Throughout our journey, there have been certain places that have captivated us – Mostar is one of them. In so many ways it resembles the other fairytale European cities we’ve visited, with the quaint historic center so appealing draped across the Old Bridge and down both sides of the Neretva River. But with the recent war and differing religions, it felt oddly foreign for Europe. As our mini-van bus rolled out toward Split, Croatia, we reflected on our week in Mostar and were glad we spent more than the average half day most tourists give the city.
Why we loved our week in Mostar: Affordability
In addition to the fascinating history, we were also pleased to find that Mostar was an affordable city, which allowed us some leeway in our budget for a few indulgences. We have become accustomed to making certain sacrifices in order for our budget to work and still be able to experience a place, but with the combination of inexpensive accommodations, restaurant prices and sights, we were able to fit more into our week in Mostar (and still only averaged $58.50/day).
Why we loved our week in Mostar: Local Living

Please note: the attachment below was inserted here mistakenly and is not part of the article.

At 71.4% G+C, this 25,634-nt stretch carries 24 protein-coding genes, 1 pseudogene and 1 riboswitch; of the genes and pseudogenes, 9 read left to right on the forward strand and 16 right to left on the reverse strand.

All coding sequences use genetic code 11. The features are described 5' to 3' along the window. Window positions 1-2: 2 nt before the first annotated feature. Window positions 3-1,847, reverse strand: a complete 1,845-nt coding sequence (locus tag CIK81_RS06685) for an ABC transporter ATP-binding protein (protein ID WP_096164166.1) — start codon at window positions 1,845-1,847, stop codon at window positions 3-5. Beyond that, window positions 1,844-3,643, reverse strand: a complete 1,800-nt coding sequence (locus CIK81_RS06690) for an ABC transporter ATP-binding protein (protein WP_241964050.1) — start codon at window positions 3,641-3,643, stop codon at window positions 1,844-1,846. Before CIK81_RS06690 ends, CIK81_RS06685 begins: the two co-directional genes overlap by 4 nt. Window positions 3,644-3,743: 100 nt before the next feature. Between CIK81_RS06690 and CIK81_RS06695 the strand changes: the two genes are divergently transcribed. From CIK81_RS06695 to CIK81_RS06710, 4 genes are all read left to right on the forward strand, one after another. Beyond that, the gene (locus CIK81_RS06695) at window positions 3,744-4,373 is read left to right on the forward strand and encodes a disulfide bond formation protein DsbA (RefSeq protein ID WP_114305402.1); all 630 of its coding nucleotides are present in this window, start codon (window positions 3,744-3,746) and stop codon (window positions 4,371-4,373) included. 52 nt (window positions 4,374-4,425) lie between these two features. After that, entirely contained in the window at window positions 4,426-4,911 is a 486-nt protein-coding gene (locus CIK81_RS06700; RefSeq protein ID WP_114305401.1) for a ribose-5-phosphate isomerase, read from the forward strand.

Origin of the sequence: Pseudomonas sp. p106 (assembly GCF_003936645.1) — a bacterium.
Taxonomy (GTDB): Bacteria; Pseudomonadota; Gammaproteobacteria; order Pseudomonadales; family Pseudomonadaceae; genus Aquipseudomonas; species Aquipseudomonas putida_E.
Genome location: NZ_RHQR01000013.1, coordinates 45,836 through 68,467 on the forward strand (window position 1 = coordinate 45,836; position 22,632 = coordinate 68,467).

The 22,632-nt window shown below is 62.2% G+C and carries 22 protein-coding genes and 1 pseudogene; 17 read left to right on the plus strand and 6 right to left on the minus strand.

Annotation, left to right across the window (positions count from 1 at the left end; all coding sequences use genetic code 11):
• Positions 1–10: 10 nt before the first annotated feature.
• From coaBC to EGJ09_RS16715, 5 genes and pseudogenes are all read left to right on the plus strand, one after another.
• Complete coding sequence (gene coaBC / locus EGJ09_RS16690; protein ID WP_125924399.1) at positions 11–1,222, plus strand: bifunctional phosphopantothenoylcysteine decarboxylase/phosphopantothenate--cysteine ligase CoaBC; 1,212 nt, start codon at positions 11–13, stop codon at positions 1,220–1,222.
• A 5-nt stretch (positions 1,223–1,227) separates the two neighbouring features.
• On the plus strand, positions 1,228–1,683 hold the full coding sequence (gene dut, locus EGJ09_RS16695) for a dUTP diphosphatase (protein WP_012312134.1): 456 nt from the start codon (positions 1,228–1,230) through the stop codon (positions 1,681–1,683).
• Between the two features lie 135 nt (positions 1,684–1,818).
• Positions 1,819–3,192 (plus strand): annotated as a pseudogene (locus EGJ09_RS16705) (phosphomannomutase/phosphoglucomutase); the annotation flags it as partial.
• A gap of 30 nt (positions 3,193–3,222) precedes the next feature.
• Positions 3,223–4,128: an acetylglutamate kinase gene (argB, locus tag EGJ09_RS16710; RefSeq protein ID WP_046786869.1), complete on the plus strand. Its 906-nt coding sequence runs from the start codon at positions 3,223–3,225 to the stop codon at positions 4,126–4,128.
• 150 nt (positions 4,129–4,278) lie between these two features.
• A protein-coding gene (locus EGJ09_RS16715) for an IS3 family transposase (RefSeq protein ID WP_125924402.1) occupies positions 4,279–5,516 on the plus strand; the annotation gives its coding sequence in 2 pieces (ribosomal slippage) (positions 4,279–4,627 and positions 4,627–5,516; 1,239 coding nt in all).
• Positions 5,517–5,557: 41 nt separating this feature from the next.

Our apartment (found on Airbnb.com for $26/night) was located on the east side of the river within a 10 minute walk to the Old Bridge. Like many of Mostar’s traditional homes, we entered through a gate into a private courtyard. One of the more spacious apartments we’ve stayed in recently, it had a full kitchen (including a stove!) and a separate bedroom. The apartment had belonged to our host’s grandmother, so it felt like staying at a friend’s house rather than in a rental. Our host, Tarik, embodied the spirit of the Bosnian people: proud of his country and caring of his guests, all with a quick sense of humor.
Why we loved our week in Mostar: Local Cuisine
Experiencing the local cuisine in Mostar was a real treat, especially since the region is known for grilled meat. We dined on savory platters of cevapi (sausages), japrak (grape leaves filled with meat and rice) and shish kebabs (skewers of beef and lamb). Grilled mushrooms with thick sour cream, burek (a flaky pastry filled with onion and potatoes) and somun (Bosnian pita bread) rounded out our meals. Each filling platter cost between $3-7, with riverside restaurants charging a bit more than the family run Konobas. While my jeans may be slightly snugger than a week ago, it was all very economical…and gave me a
nice needed break from the kitchen.
The people watching – a mix of locals and tourists in the off-season – was best enjoyed at the cafes cluttering the narrow, cobblestone alleys of the old town. An afternoon cappuccino or local Mostarsko beer (both less than $2 each) at an outside table provided hours of entertainment.
Whether it was the poignant history, conversations with our host, our appetite for the traditional food, or relaxed afternoons idled away in cafes, we felt a strong connection during our week in Mostar.
We want to know: Would you stay a week in Mostar? Too long or too short? Tell us in the comments!